DENVER - Amid an already intense race for the senate seat held by Sen. Mark Udall (D-Colorado,) an unaffiliated candidate jumped in on Thursday - billing himself as a serious contender for independent voters.
Dr. Steve Shogan, a neurosurgeon who also has a law degree, plans to close his medical practice at Rose Medical Center in order to devote himself to the race.
It will be an uphill battle in the race, in which a virtually unlimited amount of money can be spent by backers of Udall and his challenger, Rep. Cory Gardner (R-Colorado.)
"We really think he's cutting it right down the middle," said Shogan's campaign manager Sue Hoover, who bills her candidate as socially liberal and fiscally conservative.
Shogan is billing "replacing" Obamacare as his headline issue and also plans to put heavy emphasis on addressing the national debt - issues that should appeal to conservatives.
"He's very pro-women's rights, pro-gay rights, and supports a path to citizenship [for immigrants in the country illegally]," Hoover said.
The platform could appeal to voters who are hearing negative attacks on those issues from the major party candidates.
It's too early to say which major party candidate might be hurt more (if at all) from Shogan's entry, though qualifying for the ballot should not be an obstacle.
Colorado requires unaffiliated candidates to gather a mere 1,000 signatures from registered voters to appear on the ballot.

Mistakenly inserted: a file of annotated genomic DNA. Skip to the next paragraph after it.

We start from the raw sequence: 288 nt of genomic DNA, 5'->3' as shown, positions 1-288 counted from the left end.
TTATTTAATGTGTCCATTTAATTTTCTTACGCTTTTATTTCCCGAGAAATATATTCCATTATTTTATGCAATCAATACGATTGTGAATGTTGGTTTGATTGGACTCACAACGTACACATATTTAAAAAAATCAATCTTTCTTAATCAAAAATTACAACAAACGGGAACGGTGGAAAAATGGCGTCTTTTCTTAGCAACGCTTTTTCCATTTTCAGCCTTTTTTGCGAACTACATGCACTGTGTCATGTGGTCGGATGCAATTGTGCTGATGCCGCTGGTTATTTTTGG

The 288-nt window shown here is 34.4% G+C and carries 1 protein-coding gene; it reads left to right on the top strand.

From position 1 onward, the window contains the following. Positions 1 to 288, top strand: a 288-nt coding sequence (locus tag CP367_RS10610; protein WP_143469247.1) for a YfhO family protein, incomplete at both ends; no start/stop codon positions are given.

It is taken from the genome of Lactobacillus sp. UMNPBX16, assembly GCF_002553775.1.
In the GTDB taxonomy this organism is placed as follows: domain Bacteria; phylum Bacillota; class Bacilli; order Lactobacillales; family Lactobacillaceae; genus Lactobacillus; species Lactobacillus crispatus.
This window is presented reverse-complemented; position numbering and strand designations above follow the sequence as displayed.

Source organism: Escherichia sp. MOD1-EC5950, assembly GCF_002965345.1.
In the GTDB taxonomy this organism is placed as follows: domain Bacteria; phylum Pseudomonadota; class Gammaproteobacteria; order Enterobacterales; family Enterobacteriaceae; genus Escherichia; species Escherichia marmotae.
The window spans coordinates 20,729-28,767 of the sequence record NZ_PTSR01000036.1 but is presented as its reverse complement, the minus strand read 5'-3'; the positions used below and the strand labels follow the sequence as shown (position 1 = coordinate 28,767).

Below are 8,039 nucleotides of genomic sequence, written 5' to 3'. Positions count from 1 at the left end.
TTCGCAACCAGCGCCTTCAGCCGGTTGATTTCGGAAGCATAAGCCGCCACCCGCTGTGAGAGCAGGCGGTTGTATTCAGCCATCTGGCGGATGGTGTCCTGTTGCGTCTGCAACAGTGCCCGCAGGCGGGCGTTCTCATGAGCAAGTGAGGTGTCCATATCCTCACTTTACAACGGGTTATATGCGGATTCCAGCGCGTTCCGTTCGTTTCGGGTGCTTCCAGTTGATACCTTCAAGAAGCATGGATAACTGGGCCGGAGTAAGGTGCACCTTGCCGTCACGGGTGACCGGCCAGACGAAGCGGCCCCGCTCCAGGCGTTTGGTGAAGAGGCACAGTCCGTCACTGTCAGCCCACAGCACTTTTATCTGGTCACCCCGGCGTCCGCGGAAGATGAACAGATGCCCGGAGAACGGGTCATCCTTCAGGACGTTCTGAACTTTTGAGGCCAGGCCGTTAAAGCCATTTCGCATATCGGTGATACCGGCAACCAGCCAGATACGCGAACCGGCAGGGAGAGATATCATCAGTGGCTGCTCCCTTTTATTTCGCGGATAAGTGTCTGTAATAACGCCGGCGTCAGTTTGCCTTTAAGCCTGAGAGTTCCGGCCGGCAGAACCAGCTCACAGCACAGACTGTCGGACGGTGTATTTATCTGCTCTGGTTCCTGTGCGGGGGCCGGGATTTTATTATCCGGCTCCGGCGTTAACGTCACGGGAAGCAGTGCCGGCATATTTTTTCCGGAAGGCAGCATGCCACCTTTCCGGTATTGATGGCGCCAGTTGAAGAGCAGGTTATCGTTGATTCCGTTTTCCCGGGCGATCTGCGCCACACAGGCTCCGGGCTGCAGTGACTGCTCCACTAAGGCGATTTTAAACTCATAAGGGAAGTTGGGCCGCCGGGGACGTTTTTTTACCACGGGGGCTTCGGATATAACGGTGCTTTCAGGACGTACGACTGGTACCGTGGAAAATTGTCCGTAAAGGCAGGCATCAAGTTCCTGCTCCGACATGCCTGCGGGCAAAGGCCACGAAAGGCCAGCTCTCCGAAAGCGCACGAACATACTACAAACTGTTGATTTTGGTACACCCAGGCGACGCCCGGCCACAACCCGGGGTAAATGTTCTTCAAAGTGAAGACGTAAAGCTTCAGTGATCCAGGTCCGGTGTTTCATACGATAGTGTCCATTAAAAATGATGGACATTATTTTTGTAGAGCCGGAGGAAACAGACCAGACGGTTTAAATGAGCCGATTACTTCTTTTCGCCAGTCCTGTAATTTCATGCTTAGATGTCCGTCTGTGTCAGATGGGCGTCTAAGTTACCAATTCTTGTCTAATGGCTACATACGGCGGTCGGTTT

For the Shogan campaign, the bigger obstacle will be raising awareness of him and who he is.
"If you said John Elway was getting in, I'd be impressed," said 9NEWS political analyst Floyd Ciruli. "A nice neurosurgeon may have a harder time getting his name out there."
It's a job that will require money.
Hoover tells 9NEWS Shogan has 10 fundraising events scheduled following his announcement, but political observers say it will be a very heavy lift.
A couple million dollars have already been spent on advertising in the race with heavy involvement from issue advocacy groups.
"If he is willing to spend obscene amount of money he might find some running room," Ciruli said. "He would need $20 million to really be a contender, to be somebody that would really grab people's attention."
Adding to the challenge, polls show a tight race with few people unsure of who they plan to vote for.
"Polls show 90 percent of the public has been committed for the last couple of months, which is amazing," Ciruli said.
Those polls have Udall and Gardner in a statistical tie.
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